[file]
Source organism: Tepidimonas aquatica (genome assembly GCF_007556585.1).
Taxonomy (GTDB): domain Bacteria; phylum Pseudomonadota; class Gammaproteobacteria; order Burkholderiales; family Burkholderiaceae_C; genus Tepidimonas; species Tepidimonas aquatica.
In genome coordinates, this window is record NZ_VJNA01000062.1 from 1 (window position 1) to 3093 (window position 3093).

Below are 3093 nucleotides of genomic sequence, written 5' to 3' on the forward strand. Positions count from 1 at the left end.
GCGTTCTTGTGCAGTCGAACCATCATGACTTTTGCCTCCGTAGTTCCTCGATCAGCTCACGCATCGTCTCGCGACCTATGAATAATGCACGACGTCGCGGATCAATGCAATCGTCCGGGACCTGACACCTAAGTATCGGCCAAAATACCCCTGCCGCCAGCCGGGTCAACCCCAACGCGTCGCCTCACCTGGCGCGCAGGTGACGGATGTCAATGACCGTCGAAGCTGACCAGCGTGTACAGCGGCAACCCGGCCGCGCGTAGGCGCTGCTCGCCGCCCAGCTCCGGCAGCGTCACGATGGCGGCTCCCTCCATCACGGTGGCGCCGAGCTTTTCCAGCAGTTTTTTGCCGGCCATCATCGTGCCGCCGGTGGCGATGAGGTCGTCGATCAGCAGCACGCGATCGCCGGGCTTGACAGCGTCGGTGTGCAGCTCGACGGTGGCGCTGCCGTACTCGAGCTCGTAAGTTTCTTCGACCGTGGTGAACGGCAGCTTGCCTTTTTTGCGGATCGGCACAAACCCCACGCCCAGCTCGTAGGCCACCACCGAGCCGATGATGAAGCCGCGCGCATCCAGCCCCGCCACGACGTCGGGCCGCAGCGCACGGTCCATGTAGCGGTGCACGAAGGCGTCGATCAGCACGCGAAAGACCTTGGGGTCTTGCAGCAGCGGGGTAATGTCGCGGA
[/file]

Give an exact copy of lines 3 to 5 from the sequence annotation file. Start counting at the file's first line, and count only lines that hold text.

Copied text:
In genome coordinates, this window is record NZ_VJNA01000062.1 from 1 (window position 1) to 3093 (window position 3093).

Below are 3093 nucleotides of genomic sequence, written 5' to 3' on the forward strand. Positions count from 1 at the left end.
GCGTTCTTGTGCAGTCGAACCATCATGACTTTTGCCTCCGTAGTTCCTCGATCAGCTCACGCATCGTCTCGCGACCTATGAATAATGCACGACGTCGCGGATCAATGCAATCGTCCGGGACCTGACACCTAAGTATCGGCCAAAATACCCCTGCCGCCAGCCGGGTCAACCCCAACGCGTCGCCTCACCTGGCGCGCAGGTGACGGATGTCAATGACCGTCGAAGCTGACCAGCGTGTACAGCGGCAACCCGGCCGCGCGTAGGCGCTGCTCGCCGCCCAGCTCCGGCAGCGTCACGATGGCGGCTCCCTCCATCACGGTGGCGCCGAGCTTTTCCAGCAGTTTTTTGCCGGCCATCATCGTGCCGCCGGTGGCGATGAGGTCGTCGATCAGCAGCACGCGATCGCCGGGCTTGACAGCGTCGGTGTGCAGCTCGACGGTGGCGCTGCCGTACTCGAGCTCGTAAGTTTCTTCGACCGTGGTGAACGGCAGCTTGCCTTTTTTGCGGATCGGCACAAACCCCACGCCCAGCTCGTAGGCCACCACCGAGCCGATGATGAAGCCGCGCGCATCCAGCCCCGCCACGACGTCGGGCCGCAGCGCACGGTCCATGTAGCGGTGCACGAAGGCGTCGATCAGCACGCGAAAGACCTTGGGGTCTTGCAGCAGCGGGGTAATGTCGCGGA